Even though their team is returning to the office more regularly from January, Ms Barratt believes that the key to the future workplace is flexibility, she told CNA.
This goes beyond working from home or working from an office, and companies should instead provide a range of working arrangements that work for both the business and the individual, she added.
“Some people may prefer a condensed working week of four days per week, others might like part-time or fully remote (work hours). There are so many ways we can work, and I think it’s important to realise it’s not one size fits all,” said Ms Barratt.
Founder of software development agency Sleek Digital, Lester Law, said his firm will continue to work from home, with only half of his employees returning to the office every Friday for an in-depth, four to five hour meeting.
Mr Law is considering a return to the office from February, when Singapore is “more certain” about the Omicron variant situation and when all six of his employees have received their booster jab.
“Currently it’s still very shaky, we don’t know whether it will spread more badly. We have overseas partners which are quite badly affected, so we still want to see if it’s going to get worse before we try and commit to return to the office,” he told CNA.
Before heading into the office every Friday for their weekly meeting, the three returning employees have to take an antigen rapid test. The other three members attend the meeting on Zoom.
“(There’s) quite a significant difference, drop in productivity when we work from home. But my team is still quite friendly, so sometimes they work after office hours if they work from home because there’s no travelling time,” said Mr Law.
While working from home, his team generally worked longer hours but was “not so productive”.
“We run software projects, so we do a lot of Zoom meetings, which is a hassle sometimes. Sometimes we just want to turn the chair and talk to someone, like ‘Hey, help me solve this problem’,” he added.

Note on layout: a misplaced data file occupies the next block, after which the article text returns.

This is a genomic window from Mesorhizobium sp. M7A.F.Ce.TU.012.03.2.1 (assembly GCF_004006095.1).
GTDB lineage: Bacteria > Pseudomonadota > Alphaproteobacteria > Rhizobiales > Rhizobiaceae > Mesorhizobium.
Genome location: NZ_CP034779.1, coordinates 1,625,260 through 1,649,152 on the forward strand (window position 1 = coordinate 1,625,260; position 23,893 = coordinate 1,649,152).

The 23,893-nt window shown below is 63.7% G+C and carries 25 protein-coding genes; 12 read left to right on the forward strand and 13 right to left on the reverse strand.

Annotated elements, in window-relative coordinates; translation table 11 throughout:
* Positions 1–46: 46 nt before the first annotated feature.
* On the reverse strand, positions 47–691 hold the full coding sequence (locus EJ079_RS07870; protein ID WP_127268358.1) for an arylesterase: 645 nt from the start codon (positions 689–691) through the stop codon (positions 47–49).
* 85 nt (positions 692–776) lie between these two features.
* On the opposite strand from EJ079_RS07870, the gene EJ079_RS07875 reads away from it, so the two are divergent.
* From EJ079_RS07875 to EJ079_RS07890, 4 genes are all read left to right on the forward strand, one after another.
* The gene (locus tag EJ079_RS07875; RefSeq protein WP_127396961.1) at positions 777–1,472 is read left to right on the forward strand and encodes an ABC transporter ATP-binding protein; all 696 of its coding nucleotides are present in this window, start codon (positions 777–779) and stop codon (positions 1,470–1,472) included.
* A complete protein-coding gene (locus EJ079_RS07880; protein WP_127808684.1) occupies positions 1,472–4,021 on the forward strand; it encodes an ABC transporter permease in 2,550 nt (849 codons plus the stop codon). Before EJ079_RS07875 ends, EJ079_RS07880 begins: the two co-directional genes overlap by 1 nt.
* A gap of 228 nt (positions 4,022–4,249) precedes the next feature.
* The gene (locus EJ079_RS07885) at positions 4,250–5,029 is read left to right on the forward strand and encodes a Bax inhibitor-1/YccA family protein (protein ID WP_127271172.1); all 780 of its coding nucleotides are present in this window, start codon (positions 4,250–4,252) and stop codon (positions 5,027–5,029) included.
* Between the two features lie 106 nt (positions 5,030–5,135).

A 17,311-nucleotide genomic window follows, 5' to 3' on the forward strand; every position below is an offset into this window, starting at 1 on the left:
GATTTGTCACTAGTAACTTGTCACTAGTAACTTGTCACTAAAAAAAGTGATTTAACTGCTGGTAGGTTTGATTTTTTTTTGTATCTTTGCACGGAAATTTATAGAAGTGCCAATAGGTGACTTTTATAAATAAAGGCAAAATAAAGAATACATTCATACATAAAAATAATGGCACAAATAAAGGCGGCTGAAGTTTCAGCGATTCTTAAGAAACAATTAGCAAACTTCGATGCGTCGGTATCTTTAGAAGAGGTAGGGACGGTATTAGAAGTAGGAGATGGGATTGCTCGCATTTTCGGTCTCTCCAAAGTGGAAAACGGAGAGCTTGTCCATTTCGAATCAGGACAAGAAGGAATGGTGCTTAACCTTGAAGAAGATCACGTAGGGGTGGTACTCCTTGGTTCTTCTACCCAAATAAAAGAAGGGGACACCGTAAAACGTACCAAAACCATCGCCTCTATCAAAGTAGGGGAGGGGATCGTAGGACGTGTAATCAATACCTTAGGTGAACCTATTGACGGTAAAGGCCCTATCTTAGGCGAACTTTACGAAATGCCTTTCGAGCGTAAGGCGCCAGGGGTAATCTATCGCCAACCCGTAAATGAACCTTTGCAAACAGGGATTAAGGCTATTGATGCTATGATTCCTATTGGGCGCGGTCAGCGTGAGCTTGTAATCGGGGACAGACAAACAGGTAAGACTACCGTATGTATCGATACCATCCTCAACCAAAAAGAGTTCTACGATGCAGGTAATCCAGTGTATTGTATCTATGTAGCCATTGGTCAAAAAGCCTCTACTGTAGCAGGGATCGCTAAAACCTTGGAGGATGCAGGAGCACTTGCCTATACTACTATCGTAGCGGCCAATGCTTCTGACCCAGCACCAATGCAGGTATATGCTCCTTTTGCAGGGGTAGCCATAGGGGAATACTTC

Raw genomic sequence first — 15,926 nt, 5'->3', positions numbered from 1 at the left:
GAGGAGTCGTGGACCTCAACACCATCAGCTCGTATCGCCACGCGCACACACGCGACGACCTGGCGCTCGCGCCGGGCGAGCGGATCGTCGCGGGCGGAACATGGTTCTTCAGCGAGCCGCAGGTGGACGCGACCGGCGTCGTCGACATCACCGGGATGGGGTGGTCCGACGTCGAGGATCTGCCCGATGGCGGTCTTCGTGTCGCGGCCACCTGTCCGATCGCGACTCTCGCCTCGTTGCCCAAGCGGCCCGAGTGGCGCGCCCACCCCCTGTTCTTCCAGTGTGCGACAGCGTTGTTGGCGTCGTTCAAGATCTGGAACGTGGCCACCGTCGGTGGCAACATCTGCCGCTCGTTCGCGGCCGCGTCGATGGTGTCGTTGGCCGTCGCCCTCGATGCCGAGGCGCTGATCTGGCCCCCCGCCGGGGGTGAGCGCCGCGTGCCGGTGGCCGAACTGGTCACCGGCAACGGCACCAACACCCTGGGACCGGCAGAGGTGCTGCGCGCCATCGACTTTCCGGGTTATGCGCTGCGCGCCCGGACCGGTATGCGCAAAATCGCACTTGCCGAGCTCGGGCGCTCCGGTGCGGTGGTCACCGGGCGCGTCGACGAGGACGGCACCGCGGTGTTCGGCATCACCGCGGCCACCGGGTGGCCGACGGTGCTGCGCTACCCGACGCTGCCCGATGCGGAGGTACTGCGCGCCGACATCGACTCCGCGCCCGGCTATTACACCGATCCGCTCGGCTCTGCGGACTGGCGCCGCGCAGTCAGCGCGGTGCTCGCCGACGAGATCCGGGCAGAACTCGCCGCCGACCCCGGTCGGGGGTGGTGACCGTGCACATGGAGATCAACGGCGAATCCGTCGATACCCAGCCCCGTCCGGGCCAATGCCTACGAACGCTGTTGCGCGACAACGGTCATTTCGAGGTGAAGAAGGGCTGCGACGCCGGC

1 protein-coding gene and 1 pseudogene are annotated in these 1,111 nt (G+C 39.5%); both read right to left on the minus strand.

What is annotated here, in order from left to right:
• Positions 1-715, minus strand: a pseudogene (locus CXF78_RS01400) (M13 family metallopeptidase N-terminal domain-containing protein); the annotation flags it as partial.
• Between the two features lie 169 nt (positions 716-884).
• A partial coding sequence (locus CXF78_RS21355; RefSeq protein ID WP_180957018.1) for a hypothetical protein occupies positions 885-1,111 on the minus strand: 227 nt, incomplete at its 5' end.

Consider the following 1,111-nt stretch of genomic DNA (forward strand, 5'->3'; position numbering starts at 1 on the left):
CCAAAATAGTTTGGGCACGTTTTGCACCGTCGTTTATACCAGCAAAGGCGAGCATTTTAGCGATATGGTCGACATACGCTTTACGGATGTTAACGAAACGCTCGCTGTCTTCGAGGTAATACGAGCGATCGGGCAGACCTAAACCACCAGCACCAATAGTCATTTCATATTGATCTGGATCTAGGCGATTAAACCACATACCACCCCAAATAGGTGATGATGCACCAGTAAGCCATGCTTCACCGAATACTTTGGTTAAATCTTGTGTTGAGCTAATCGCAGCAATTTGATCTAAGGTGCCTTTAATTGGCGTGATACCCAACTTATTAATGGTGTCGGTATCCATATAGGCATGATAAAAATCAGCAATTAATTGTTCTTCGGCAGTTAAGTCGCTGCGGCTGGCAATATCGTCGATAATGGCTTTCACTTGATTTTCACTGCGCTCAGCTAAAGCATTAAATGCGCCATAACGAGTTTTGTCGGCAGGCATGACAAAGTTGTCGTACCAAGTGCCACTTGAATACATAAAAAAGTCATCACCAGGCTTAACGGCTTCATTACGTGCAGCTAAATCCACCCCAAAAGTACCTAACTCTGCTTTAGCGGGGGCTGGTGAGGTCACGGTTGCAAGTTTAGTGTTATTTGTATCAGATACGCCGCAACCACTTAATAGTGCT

“Now we don’t have the ability to do this, so hopefully better communication means better productivity means faster projects.”
Employees CNA spoke to mostly agreed that working from the office was better for communication and collaboration.
“Let’s say I want to explore something, it’s so easy. Today, I met two of my colleagues to discuss work. And it’s really so much more efficient to just speak, rather than if we try to schedule a meeting online,” said Ms Ng.
“We just walk around the office, and just grab people (to chat). It’s definitely way more efficient in that sense.”
62-year-old Steve Mohamad, who works in the banking sector, prefers to be in the office. He has been working from the office every other week when work-from-home wasn’t the default arrangement.
“You get to interact with your team more. I do miss the social interaction with staff. And it’s an opportunity for staff to be mentored and coached. You can’t do that working from home,” he said.
“It’s difficult… I mean, we all manage working from home. But that personal touch you miss … and some jobs specifically you need to interact with your clients. Even though your clients are people from the same company, not external clients, you do need that face-to-face interaction.”
“WILL MISS WORKING FROM HOME”
Although there are perks to finally returning to the office, employees said they would miss some aspects of working from home.
Brandon has enjoyed working from home because he had access to lunchtime workouts and was able to take coffee breaks in the comfort of his own home, he said.
“It definitely beats trying to stay awake in the office while fighting the food coma,” he added. “But having social work gatherings would be the thing I look forward to most. It’s good to build that rapport face to face.”
Sheryl (not her real name) is “nervous” to return to the office because it will “take some time” to adjust to regular working hours. She also hopes public transport will not be too crowded.
The 29-year-old lawyer will need to return to the office on a bi-weekly basis, with her office being split into two teams. She must also take an antigen rapid test (ART) before going to the office.
Working from home has been “relatively good”, and she will miss it, she told CNA.
“There is more freedom to do what I do and more flexibility with time. A lot of time has been saved in not having to travel from home to office and vice versa,” she added.
However, she is looking forward to meeting with her team face-to-face, which is important because of the nature of her work.
“It’s been a difficult year transitioning in and out of work-from-home, so hopefully, this will become more permanent so we are all able to adjust and settle into a new norm,” she said.
“The Omicron variant is a little worrying as it is much more contagious. Even with safe distancing measures, I’m not sure if this will be enough.”